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The Workplace Project

The Workplace Project was founded in 1992 to help end the exploitation of Latino immigrant workers on Long Island. Working with—and learning from—our members, as well as other worker centers, such as Chinese Staff and Workers’ Association and Tenant and Workers’ Support Committee, we’ve tried many different strategies in our struggle for social justice. In some cases, we learned our lessons from other organizations, while other times our insight was gained through hard experience. This article is about those lessons.


The Workplace Project has participated in various studies documenting workplace abuses. One study we developed and carried out in collaboration with Hofstra University demonstrated the prevalence of abuse against day laborers: Half of the study’s respondents reported wage theft, while one-quarter reported being physically assaulted on the job or while looking for work. The abuse against domestic workers is at least as bad—our survey of over 20 domestic workers revealed an average wage of $4.03 per hour, far below minimum wage.

Given the systemic nature of this abuse, it is impossible to make any real change by fighting cases one by one. On the positive side, there are large numbers of community members who are personally affected and who want to take action. There are also larger numbers of potential allies among students, churches, businesses, and unions that support our work. Through our organizing, we have built committees of factory workers, building maintenance workers, day laborers, and domestic workers, and some of these have generated new, geographically-based committees.

After people join a committee and become associate members of the organization, they can then take a workers’ rights course and become leader members. These members are the driving force for our campaigns and activities. They conduct outreach campaigns; hold educational workshops; engage in direct action against targets; provide legal support for individual cases and legislative work for broader campaigns; produce media for both the Latino, and general North American community; and essentially multiply our ability to accomplish what we could never accomplish with a small staff.

By combining strategic legal action and community organizing, The Workplace Project has won several noteworthy victories, including:

  • Helping pass a 2006 domestic workers Bill of Rights legislation in Nassau County, New York, to better inform domestic workers about their basic rights by requiring placement agencies to provide that information;
  • Stopping a racially discriminatory campaign in Farmingville, New York, which sought to evict 2000 immigrants from their homes in 2005-06;
  • Recovering over $170,000 in unpaid wages in 2006;
  • Convincing the local district attorney’s office in 2006 to begin to arrest employers (largely construction contractors) for non-payment of wages;
  • Achieving various other workplace victories, such as helping workers reduce their workload and oust their abusive supervisor at a luxury hotel.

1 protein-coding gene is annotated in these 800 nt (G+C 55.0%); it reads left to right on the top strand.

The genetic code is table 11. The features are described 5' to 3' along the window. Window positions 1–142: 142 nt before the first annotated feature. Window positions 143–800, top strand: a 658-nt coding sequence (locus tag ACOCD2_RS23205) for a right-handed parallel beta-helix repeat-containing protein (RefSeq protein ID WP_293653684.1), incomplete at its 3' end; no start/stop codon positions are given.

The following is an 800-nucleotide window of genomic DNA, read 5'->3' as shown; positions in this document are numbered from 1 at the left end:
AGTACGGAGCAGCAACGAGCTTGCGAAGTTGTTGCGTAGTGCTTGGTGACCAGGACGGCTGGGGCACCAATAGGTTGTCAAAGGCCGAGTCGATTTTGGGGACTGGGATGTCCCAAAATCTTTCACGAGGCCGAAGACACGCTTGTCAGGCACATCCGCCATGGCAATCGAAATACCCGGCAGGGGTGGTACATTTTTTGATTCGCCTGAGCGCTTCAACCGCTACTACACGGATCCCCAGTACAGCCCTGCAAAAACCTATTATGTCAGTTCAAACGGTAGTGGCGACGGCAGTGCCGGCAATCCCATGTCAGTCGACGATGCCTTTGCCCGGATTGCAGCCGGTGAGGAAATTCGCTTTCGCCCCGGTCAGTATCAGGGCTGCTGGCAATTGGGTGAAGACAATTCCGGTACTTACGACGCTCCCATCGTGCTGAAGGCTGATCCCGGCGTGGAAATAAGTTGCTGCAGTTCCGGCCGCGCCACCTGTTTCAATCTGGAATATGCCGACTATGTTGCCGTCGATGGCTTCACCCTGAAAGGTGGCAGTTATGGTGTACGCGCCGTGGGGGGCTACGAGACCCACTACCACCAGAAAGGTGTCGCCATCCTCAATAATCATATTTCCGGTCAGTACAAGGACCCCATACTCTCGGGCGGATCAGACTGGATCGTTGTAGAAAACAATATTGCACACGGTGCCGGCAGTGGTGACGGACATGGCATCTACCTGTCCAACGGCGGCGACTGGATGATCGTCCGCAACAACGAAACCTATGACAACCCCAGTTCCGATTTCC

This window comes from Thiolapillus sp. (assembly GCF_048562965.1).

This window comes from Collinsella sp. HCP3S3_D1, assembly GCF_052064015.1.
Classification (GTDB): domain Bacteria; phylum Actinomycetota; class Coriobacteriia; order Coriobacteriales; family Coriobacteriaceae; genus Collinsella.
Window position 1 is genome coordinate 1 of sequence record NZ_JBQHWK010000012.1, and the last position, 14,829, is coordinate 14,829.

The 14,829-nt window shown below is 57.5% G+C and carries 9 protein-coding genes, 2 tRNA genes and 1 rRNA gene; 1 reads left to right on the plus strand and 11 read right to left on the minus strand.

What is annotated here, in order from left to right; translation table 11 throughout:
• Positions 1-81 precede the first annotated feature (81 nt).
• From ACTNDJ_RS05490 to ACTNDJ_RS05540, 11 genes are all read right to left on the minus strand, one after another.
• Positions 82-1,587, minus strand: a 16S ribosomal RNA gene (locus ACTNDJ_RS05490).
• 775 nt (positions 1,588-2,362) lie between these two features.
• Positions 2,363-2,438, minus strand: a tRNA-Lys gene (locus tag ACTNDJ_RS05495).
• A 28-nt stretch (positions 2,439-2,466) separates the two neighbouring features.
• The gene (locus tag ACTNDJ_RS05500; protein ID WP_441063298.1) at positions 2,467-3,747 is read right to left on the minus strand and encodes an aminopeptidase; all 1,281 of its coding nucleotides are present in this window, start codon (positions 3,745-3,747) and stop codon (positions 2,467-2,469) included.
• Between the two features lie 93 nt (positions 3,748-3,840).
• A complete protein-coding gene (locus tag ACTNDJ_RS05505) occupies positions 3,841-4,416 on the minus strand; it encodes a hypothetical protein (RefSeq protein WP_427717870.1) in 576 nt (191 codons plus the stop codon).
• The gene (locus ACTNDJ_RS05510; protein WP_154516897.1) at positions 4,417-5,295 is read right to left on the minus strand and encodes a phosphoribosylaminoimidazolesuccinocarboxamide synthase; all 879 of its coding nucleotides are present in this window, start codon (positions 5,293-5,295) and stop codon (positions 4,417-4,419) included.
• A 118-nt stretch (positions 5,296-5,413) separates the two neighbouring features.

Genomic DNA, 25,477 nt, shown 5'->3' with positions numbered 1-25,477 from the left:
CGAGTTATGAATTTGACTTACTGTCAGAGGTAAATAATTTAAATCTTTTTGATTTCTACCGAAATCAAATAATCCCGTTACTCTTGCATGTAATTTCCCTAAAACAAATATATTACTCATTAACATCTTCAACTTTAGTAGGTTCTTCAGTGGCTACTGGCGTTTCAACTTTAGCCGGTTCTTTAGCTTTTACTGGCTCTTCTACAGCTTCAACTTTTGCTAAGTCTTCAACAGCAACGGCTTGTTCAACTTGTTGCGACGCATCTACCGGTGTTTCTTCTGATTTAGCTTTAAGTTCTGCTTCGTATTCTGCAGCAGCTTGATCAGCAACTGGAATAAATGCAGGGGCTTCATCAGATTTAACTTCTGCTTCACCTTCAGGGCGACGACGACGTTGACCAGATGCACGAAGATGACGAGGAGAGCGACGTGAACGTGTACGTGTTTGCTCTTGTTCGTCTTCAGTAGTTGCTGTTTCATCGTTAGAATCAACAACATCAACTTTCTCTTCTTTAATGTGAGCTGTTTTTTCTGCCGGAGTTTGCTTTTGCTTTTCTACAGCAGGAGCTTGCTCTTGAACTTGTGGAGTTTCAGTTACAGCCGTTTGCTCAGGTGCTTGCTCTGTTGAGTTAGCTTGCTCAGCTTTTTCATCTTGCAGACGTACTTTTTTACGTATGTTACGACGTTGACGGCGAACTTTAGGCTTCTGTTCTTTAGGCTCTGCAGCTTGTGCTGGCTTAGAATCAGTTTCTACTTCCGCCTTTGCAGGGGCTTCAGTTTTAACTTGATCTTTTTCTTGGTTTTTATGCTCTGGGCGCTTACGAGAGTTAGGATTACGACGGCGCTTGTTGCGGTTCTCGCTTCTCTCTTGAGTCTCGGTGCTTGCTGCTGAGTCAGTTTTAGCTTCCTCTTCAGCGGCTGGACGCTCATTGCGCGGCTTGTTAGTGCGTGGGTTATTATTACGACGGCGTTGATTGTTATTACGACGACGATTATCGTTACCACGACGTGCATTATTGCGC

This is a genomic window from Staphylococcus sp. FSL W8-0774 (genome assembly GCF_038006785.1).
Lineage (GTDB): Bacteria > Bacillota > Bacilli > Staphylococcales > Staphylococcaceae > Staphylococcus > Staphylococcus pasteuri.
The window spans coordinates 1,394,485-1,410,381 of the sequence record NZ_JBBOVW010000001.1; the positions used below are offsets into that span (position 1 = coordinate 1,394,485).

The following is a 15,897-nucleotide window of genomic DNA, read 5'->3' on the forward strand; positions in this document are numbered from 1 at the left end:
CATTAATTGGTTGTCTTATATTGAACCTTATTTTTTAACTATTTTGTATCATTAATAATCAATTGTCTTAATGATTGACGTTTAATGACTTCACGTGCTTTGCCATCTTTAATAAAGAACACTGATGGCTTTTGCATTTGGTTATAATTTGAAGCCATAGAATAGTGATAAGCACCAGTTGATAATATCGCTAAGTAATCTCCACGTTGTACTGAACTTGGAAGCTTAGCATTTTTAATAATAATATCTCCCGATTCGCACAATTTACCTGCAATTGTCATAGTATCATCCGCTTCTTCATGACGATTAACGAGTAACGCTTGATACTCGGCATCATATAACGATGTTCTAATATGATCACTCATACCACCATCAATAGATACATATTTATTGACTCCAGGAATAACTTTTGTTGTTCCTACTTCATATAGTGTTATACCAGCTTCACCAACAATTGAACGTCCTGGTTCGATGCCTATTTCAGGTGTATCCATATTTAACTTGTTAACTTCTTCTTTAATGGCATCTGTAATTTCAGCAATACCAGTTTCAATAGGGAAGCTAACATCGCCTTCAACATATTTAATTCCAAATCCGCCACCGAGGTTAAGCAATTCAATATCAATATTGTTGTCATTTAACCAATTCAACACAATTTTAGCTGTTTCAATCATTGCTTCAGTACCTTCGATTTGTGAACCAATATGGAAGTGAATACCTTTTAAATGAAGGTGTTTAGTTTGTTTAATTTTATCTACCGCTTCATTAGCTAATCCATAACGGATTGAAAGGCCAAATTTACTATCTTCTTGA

Immigration Policy Reform

In 2007, the most crucial issue will be whether Congress will pass immigration policy reform that will legalize immigrants, reunite families, and protect workers’ rights. However, no matter what happens, the work of building our movement must include the following:

  • Creating self-sustaining organizations. Funding for worker/community organizing is scarce, which means that as the number of worker centers grow, we must become more creative and self-reliant, and seek to develop our own alternative sources of funding. The Workplace Project is participating in an initiative to develop a “stored value card” that would serve as a long-term benefit for our members, as well as a way to save money that would otherwise be given in fees to large corporations, like Western Union. Using revenue generated from this card, membership dues, and an array of grassroots fundraising events, our intent is to become self sufficient.
  • Convincing non-immigrants that they have much more in common with immigrants than they think. In particular, we have to speak to those who see that life is getting more difficult, wages are being stretched, housing costs are rising, and healthcare is a luxury—and point out who really deserves the blame.  Many of the same Congress-men who are responsible for the devastation of the economy in Mexico, for example, are also responsible for helping financial institutions take money out of the pockets of citizens through exorbitant credit card interest rates and ATM fees.

Planting Seeds for Victory

As the immigrants’ rights protests grew in the spring of 2006, some observers were surprised by how immigrants were able to mobilize so spontaneously and in such great numbers. However, these mobilizations were no more spontaneous than plants sprouting during periods of rain and warm weather. The mobilizations were due in large part to seeds that we had been planting for many years—when we were educating workers about their rights to a minimum wage, and to organize and fight for justice. The future of our movement for justice will depend on diligently increasing the number of organizations and community leaders that continue to plant these seeds of struggle. When the rains come, we will be ready.

Download or view a PDF of this article (356 KB). 

JUST Jobs? Organizing for Economic Justice | Vol. 14 No. 1 | Spring 2007 | Credits

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